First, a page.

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Surface roughness is frequently measured using DEMs to characterize the ruggedness and topographic complexity of landscapes. Roughness maps have been applied in geological mapping, ecological modeling, and other environmental applications. These maps are typically derived using a roving-window approach, where kernel size dictates the scale at which roughness is assessed. The pattern of roughness is strongly scale dependent and this roughness-scaling relation can reveal useful information about the geomorphologic character of landscapes. This study applied hyper-scale analysis of a normal-vector based roughness metric for a LiDAR DEM of Rondeau Bay, Canada. The use of integral images, a data structure for computationally efficient filtering operations, allowed for the fine scale resolution of the analysis. The unique roughness scale signature of each grid cell in the DEM was derived for all spatial scales ranging from 3 to 5000 cells (7.5 m to 12,502.5 m). Maps of maximum roughness and the scale of maximum roughness were created for the study site. This cell-specific scaling approach to the characterization of surface roughness is in contrast to the use of single, often arbitrarily selected, kernel sizes to map topographic attributes. The additional information provided by the scale map was found to provide valuable ancillary data for landscape interpretation.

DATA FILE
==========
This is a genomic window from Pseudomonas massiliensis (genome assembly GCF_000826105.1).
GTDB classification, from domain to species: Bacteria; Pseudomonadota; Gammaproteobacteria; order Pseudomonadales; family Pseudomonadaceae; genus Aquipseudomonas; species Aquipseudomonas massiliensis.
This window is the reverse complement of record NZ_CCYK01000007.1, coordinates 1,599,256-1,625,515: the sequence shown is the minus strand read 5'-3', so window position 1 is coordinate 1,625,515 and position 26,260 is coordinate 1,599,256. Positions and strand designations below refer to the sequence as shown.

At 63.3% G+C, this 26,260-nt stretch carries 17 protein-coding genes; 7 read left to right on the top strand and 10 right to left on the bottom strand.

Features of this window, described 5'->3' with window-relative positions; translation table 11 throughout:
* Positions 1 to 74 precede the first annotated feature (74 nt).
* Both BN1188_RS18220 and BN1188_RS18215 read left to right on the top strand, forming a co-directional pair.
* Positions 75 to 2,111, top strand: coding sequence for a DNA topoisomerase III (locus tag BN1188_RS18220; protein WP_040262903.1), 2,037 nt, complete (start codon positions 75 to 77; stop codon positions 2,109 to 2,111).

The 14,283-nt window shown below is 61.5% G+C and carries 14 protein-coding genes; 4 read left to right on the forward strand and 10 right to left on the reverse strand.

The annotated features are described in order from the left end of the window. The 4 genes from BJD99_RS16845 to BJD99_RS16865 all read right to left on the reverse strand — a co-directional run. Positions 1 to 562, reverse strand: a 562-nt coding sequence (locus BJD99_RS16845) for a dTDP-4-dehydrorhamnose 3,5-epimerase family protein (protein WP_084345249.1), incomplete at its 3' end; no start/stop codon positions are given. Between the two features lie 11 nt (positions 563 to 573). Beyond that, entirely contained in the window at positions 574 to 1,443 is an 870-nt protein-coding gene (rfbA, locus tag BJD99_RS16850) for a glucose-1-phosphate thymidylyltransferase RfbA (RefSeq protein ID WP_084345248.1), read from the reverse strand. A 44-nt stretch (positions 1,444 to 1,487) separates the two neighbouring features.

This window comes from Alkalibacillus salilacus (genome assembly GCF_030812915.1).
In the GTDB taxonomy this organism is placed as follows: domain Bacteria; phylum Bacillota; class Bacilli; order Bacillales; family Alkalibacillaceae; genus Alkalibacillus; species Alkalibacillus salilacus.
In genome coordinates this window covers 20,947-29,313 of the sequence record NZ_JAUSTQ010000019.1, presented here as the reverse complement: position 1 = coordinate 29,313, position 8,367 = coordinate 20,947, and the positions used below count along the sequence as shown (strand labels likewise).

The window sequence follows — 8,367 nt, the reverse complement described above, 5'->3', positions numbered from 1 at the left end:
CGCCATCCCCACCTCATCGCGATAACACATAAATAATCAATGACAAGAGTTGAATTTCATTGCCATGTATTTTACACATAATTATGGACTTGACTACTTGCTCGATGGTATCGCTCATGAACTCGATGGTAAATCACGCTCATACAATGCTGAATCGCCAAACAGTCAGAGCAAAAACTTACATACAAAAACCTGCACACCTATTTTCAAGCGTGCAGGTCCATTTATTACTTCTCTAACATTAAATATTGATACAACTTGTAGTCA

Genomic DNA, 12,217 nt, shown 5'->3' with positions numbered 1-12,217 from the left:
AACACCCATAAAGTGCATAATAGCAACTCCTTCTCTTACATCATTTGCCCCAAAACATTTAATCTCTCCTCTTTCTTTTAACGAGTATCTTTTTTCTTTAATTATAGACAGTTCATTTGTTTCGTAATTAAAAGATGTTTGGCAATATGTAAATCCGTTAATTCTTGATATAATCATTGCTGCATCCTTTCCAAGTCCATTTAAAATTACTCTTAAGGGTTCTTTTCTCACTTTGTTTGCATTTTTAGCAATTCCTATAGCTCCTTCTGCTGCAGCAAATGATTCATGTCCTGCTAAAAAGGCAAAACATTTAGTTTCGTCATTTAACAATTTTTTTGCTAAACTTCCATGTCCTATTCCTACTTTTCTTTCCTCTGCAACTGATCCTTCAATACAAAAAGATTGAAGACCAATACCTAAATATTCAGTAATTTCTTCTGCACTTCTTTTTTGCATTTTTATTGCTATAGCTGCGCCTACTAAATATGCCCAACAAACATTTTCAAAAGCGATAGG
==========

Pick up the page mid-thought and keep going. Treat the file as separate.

This paper has been presentated at Geomorphometry 2018, Boulder, CO, August 2018. It explores a new technique for quantifying the roughness of topographic surfaces in very high scale resolution.